sezione-geoIn a first little room two big panels introduce the exhibition rooms where the Geo-paleontological and archaeological sections are developed. The first panel, on the right wall, shows the birth and evolution of the museum and the silhouette of the self-taught scholar Vittorino Cazzetta, a native of Selva di Cadore. The second panel on the left wall, helps to locate the main geo-paleontological and archaeological findings displayed in the museum and traces a clear summary, starting from the prehistoric times of Val Fiorentina; a valley that has been identified of primary interest (core areas) by UNESCO, recognizing the Dolomites as World Heritage Site.

Taking the long corridor leading to the heart of the Geo-palaeontology section of the museum there is a giant photography of Vittorino Cazzetta, a passionate student of his territory. The museum has been named after him.

The display panels that follow in this gallery give a first hint of the geology of the Dolomites, narrowing the area to the territory of the Val Fiorentina, with two digressions regarding local minerals. Two panels deal with them: one refers to the so-called “hollow onyx” (it was an underground quarry, very particular as a source and for the material extracted), the other concerned with the extraction of the mineral (siderite manganesifera) from the nearby mines of Fursil with its transport routes: the so-called “Road from the Vein” and the various “Iron Roads”. The former was used to transport the extracted mineral to the castle of Andraz, to the furnace Armentarola and from there to Bressanone. The latter to supply the various furnaces of the area, part of the Republic of Venice, that is, of Selva, Caprile, Pescul, Dont, Forno, Borca di Cadore.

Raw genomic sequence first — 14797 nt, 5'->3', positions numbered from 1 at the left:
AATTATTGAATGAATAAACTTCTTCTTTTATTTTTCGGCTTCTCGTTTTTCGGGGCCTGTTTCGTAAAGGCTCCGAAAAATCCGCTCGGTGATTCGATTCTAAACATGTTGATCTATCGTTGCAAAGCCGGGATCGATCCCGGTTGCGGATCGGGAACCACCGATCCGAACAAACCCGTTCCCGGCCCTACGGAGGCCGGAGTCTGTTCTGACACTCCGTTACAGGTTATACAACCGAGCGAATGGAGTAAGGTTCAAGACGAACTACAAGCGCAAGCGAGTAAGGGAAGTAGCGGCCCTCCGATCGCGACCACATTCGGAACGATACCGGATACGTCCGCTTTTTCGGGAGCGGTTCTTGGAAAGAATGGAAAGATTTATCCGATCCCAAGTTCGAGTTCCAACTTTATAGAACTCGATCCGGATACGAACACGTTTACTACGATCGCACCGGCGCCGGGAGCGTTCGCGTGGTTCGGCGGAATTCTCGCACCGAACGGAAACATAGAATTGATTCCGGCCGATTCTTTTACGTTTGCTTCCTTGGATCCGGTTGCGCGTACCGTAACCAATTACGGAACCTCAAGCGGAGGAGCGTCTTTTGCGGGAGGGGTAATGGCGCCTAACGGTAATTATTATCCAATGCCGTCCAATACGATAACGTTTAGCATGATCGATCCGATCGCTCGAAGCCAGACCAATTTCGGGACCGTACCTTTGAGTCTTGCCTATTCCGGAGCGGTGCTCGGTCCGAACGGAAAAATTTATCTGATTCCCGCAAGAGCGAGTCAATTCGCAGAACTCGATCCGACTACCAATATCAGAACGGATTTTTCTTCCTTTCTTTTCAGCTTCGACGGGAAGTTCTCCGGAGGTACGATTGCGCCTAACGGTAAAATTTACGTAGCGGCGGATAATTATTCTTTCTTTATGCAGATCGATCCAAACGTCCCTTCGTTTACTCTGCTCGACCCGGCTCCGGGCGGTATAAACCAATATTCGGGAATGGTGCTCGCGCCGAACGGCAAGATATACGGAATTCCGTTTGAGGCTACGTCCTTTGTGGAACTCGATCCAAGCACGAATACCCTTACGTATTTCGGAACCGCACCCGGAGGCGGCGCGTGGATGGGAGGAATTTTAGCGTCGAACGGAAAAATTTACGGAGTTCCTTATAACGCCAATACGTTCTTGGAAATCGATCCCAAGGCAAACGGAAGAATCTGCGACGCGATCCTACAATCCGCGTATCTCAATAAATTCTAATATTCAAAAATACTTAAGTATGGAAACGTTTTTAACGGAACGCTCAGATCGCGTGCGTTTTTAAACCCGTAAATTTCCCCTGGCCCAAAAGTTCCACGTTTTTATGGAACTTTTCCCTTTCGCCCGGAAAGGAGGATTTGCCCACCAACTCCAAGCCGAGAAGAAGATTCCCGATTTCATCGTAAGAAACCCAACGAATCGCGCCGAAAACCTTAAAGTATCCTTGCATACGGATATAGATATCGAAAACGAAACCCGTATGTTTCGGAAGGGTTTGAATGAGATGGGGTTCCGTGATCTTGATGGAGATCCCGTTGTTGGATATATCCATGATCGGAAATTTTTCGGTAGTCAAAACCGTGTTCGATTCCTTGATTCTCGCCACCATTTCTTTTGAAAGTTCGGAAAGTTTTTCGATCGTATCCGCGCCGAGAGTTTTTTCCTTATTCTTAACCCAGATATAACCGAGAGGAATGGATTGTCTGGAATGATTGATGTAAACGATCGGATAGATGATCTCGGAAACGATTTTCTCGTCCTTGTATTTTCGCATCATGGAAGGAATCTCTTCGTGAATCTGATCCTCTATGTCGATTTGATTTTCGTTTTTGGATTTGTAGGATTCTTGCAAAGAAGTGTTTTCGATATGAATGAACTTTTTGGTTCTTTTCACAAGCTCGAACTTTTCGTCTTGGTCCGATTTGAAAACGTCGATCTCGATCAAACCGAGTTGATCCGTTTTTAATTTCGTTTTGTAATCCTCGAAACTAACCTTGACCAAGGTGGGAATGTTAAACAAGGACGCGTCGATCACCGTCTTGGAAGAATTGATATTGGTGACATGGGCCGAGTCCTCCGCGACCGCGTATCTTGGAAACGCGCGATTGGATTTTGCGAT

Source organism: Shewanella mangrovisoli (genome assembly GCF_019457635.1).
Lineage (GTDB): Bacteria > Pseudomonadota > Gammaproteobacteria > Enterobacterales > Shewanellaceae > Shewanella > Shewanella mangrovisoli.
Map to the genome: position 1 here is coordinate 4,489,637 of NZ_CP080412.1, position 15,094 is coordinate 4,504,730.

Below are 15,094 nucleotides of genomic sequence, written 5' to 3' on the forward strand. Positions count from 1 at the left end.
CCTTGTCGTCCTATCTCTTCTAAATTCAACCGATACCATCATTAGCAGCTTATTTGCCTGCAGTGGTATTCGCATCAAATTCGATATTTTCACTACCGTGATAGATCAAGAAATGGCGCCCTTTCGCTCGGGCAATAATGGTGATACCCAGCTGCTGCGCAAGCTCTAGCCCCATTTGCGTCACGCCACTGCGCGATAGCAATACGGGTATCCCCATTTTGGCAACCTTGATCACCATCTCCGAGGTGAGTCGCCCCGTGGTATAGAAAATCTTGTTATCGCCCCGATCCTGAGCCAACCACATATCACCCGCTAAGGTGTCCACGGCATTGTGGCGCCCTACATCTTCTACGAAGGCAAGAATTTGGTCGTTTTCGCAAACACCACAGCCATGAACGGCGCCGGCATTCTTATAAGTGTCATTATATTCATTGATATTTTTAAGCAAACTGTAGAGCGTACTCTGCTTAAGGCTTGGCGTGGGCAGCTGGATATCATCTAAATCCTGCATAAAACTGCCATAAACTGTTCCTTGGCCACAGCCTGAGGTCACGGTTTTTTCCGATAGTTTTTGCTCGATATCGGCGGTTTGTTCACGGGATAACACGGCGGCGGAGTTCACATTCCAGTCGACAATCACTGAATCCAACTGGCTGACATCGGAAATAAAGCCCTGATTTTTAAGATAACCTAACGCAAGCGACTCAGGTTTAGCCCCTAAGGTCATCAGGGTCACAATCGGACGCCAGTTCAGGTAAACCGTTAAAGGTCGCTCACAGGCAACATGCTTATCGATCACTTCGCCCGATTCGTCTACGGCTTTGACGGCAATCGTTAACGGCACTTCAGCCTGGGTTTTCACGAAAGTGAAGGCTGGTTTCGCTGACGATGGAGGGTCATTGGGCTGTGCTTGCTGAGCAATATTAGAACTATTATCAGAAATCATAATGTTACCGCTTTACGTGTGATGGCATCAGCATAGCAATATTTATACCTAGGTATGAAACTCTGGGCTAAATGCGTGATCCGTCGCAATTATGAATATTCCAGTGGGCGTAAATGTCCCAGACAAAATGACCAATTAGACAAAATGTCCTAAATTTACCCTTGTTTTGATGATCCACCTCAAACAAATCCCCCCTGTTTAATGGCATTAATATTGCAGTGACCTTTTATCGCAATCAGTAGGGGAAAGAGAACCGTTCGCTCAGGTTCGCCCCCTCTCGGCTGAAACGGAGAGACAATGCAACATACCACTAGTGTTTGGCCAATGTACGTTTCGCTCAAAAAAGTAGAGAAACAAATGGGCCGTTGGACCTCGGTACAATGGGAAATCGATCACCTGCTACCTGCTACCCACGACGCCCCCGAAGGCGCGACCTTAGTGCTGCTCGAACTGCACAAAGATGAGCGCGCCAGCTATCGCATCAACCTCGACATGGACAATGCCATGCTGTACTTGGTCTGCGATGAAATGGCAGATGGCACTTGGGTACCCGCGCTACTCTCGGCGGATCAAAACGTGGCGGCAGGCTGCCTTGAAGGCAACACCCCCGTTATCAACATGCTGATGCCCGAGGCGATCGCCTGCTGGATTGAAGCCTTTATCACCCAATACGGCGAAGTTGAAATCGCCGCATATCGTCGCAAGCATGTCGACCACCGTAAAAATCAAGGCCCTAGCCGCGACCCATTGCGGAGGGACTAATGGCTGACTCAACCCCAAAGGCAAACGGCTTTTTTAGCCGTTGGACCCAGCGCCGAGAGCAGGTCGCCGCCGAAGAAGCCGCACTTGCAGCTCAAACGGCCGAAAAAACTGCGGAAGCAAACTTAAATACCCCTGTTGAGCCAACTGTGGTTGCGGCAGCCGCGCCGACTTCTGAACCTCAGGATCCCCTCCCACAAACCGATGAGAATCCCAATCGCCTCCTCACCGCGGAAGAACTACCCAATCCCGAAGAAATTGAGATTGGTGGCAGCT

Continuing along there is a room where the visitor is guided through the entire geological history of the valley: illustrating panels, drawings, photographs, special and detailed reconstructions of ancient dinosaurs, rock samples and a remarkable collection of fossils, describing how the area has changed during the Triassic era. This geological period, between 251 and 199 million years ago, is by far the most extensively documented in the Dolomites.

Above the room a huge cast was placed, reproducing the surface of a dolomian rock, collapsed at the foot of Mount Pelmetto, where footprints of various vertebrates can be seen. They were recognized, for the first time in Italy, as dinosaur footprints. These footprints represent the topical element of this section; a “holographic” projection on the cast also nicely shows their arrangement in a real dinosaur track.

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